Development of the Rapid Assessment, Prioritisation and Referral Tool (RAPaRT) for multidisciplinary teams in emergency care settings

McPhail, Steven M., Vivanti, Angela, & Robinson, Kate (2015) Development of the Rapid Assessment, Prioritisation and Referral Tool (RAPaRT) for multidisciplinary teams in emergency care settings. Emergency Medicine Journal, 32, pp. 26-31.

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Abstract

Objective

This investigation utilised the expertise of allied members of multidisciplinary teams working in emergency care settings to develop and validate a Rapid Assessment Prioritisation and Referral Tool (RAPaRT). This instrument is intended for use among patients (with non-life threatening acuity) presenting to emergency care settings to indicate when referral to an allied member of the multidisciplinary team is warranted.

Method

This three stage instrument development and validation study included: a Delphi panel process to determine key criteria to guide instrument development and identify potential items to be carried forward for testing (stage 1); a prospective cohort of consecutive admissions (n=153) to investigate item sensitivity and specificity and retain only the most suitable items (stage 2); then final consultation with the Delphi panel to ensure the final instrument was clinically amenable (stage 3).

Results

23 potential items were identified following stage 1. At the completion of item sensitivity and specificity analysis and in consultation with the Delphi panel, seven items were retained in the instrument. Area under the receiver operating characteristic curve was 0.803 for these seven items in predicting when a referral was warranted. Final consultation with the Delphi panel members also resulted in the addition of an open ended (eighth) item to allow description of any infrequent, but important, reason for referral.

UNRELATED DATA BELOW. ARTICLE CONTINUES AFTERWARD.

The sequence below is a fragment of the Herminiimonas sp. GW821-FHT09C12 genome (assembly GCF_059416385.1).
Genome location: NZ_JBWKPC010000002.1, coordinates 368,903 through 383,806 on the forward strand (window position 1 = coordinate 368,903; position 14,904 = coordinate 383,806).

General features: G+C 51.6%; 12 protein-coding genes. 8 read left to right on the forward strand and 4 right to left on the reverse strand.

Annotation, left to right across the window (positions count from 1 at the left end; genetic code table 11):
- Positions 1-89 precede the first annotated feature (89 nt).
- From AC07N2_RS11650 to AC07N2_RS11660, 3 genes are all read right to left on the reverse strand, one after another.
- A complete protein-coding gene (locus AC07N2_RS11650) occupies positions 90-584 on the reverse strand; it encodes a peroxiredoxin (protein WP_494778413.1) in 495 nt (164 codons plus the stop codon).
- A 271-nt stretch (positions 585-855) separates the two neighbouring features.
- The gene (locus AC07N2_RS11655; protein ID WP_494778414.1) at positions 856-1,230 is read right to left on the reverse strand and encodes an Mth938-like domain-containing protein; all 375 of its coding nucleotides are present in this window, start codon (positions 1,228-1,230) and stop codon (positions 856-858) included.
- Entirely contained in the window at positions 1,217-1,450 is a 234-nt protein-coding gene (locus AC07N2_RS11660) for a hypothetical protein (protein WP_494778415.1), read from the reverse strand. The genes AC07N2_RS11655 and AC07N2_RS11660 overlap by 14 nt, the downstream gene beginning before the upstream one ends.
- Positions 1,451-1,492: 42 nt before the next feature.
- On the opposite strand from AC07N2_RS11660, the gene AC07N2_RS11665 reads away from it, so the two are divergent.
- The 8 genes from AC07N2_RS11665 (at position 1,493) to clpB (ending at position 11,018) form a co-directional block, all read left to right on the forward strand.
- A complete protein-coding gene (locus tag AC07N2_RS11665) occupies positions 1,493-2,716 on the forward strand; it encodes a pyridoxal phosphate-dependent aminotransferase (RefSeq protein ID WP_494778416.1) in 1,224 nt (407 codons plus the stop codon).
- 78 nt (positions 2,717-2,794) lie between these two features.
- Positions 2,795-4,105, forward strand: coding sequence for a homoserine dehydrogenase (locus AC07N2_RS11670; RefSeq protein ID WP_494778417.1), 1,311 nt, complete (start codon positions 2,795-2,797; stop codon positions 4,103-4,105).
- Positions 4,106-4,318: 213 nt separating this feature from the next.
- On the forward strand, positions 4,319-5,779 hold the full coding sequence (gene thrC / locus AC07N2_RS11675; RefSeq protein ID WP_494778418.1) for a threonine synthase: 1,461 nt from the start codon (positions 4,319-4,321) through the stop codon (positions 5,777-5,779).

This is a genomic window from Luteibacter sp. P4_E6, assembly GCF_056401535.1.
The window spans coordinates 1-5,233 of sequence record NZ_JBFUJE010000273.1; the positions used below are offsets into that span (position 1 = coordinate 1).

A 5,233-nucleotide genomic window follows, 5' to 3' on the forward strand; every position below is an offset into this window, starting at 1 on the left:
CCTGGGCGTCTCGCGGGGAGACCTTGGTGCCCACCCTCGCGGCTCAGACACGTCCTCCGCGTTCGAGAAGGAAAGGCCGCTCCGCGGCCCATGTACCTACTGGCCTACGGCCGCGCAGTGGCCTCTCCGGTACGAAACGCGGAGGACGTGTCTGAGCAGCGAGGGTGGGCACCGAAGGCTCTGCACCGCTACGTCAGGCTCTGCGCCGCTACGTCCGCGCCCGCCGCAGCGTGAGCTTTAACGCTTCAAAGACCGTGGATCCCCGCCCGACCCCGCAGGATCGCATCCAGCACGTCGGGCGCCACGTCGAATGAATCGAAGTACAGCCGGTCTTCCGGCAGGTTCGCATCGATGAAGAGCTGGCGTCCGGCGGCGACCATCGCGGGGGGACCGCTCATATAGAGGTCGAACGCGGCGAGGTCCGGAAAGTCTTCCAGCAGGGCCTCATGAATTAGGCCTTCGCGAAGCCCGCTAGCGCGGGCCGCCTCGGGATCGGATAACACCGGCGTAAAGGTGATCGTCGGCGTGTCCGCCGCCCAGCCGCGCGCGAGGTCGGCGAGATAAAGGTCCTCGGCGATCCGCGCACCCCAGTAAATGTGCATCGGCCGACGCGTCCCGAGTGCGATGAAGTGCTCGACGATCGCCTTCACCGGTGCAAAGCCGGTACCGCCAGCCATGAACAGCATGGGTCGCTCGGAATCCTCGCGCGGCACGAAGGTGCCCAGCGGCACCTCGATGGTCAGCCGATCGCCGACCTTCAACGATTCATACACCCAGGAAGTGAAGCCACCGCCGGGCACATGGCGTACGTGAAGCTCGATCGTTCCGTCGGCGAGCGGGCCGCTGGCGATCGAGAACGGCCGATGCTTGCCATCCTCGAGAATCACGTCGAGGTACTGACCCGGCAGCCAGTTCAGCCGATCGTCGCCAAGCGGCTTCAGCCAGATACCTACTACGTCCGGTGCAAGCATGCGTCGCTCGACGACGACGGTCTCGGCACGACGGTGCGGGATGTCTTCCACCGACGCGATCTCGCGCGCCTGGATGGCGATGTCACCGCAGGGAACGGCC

Conclusions

The RAPaRT has demonstrated substantial promise as an efficient clinically amenable instrument to assist multidisciplinary teams in emergency care settings. Further research to investigate the wider implementation of the RAPaRT is warranted.

Impact and interest:

5 citations in Scopus
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4 citations in Web of Science®

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ID Code: 66183
Item Type: Journal Article
Refereed: Yes
DOI: 10.1136/emermed-2013-203168
ISSN: 1472-0213
Subjects: Australian and New Zealand Standard Research Classification > MEDICAL AND HEALTH SCIENCES (110000) > CLINICAL SCIENCES (110300) > Emergency Medicine (110305)
Australian and New Zealand Standard Research Classification > MEDICAL AND HEALTH SCIENCES (110000) > PUBLIC HEALTH AND HEALTH SERVICES (111700)
Australian and New Zealand Standard Research Classification > MEDICAL AND HEALTH SCIENCES (110000) > PUBLIC HEALTH AND HEALTH SERVICES (111700) > Health and Community Services (111708)
Divisions: Current > QUT Faculties and Divisions > Faculty of Health
Current > Institutes > Institute of Health and Biomedical Innovation
Current > Schools > School of Public Health & Social Work
Deposited On: 14 Jan 2014 22:59
Last Modified: 18 Jun 2015 01:00

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